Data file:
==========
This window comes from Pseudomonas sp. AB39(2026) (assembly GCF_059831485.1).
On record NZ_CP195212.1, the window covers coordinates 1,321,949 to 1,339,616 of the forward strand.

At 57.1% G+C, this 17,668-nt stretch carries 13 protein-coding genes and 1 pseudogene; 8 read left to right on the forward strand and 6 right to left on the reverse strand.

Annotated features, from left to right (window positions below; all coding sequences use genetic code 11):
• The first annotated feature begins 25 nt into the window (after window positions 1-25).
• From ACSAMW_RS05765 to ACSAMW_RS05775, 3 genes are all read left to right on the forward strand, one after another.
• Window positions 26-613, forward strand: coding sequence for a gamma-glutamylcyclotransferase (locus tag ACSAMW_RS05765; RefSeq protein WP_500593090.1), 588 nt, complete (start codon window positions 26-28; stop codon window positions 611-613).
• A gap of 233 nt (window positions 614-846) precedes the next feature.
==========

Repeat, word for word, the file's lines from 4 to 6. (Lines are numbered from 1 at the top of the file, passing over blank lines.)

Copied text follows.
Annotated features, from left to right (window positions below; all coding sequences use genetic code 11):
• The first annotated feature begins 25 nt into the window (after window positions 1-25).
• From ACSAMW_RS05765 to ACSAMW_RS05775, 3 genes are all read left to right on the forward strand, one after another.